Victor Zokas aka Renard: A Portrait of Ruthlessness
Victor Zokas, often referred to as Renard, is a global terrorist, known for his alliance with wealthy heiress Elektra King in a plot to control the international oil market for their own financial gain. He stands out as one of the main villains in the 1999 James Bond movie, The World Is Not Enough.
The character, brought to life by the renowned Scottish actor Robert Carlyle, is also present in the Raymond Benson novel that complements the film. As well as this, he continues to surface in several video games, such as being a key character in James Bond 007: Nightfire.
Born in Moscow, Victor Zokas, later known as Renard, is the child of a Russian bar worker and a Bosniak father, who he never met. His upbringing was riddled with adversity. He was raised in scarcity, sufferd frequent abuse from his alcoholic mother, and endured continual mockery from his three half-sisters.
At the tender age of fourteen, Zokas fled his home and soon found himself enlisted in the Soviet Army. Before long, his ferocious nature made him infamous among his comrades. His superiors took note of his brutal methods, concluding that he was better suited for the KGB.
As the Cold War entered its later stages, Zokas served as a hitman, further escalating his reputation among those he came across. It was during this period that he earned the moniker of “Renard the Fox,” a nod to his wily and unobtrusive approach.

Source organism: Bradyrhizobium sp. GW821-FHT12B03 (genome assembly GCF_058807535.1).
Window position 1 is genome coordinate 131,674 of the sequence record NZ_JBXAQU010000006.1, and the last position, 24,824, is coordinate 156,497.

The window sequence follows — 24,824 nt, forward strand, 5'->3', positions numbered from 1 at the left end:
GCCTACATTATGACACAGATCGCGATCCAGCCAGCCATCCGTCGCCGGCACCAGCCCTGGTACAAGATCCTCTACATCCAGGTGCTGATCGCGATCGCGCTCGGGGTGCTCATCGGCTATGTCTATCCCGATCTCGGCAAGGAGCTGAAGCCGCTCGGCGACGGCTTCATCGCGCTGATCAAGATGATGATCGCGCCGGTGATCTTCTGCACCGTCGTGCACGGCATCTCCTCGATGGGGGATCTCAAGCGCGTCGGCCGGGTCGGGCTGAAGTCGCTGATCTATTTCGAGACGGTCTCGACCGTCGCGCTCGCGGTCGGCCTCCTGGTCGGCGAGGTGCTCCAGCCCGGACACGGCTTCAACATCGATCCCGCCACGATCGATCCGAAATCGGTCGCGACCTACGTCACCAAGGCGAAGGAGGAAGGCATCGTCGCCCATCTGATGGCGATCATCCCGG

However, shortly before the Soviet Union’s collapse, his increasingly unstable mental state resulted in his expulsion from the KGB following the Afghan conflict. Subsequently, Zokas fully assumed his “Renard” persona and rose to become one of the most feared terrorists worldwide.
Throughout the early 1990s, Renard worked as a freelance hitman, serving a variety of anti-capitalist entities. Having accrued enough resources to sustain his ambitions, Renard later established his own terrorist faction consisting solely of devoted anarchists.
MI6 documents revealed that during this period, Renard was spotted in multiple global hotspots, including his native Russia, Bosnia Herzegovina, Lebanon, Afghanistan, Iraq, Iran, Cambodia, and North Korea’s capital, Pyongyang.
Kidnapping Elektra King
In 1998, Renard set his sights on Elektra King, internationally known for her high-profile socialite lifestyle. Secretly captivated by Elektra’s allure, Renard yearns to meet her.
In a nefarious plot to kidnap Elektra for ransom, Renard and his henchmen abducted her in Cyprus. Overwhelmed, Elektra’s father, Sir Robert King, seeked help from MI6. Agent 009 was promptly sent to find Renard, liberate Elektra, and kill the terrorist.
Though Elektra ingeniously evades Renard’s grasp before 009 found them, the agent tracked Renard down in Syria a week later, and shot him in the head. A surgeon managed to save Renard’s life, but told him the bullet will continues its slow path through his brain, and when it reaches his central cortex it will kill him.
Renard killed the doctor for not removing the bullet, but it wasn’t all bad because until it kills him it will gradually numb his sense of touch, smell, and pain, enabling him to surpass the normal human thresholds of endurance.
Teaming up with Elektra King
Throughout her abduction ordeal, Elektra King was able to earn Renard’s trust and afterwards she became his partner and love interest. After learning that the very bullet lending him exceptional abilities is also a ticking time bomb, Renard set one final objective for himself: he promised to help Elektra in avenging her father and seizing his oil empire.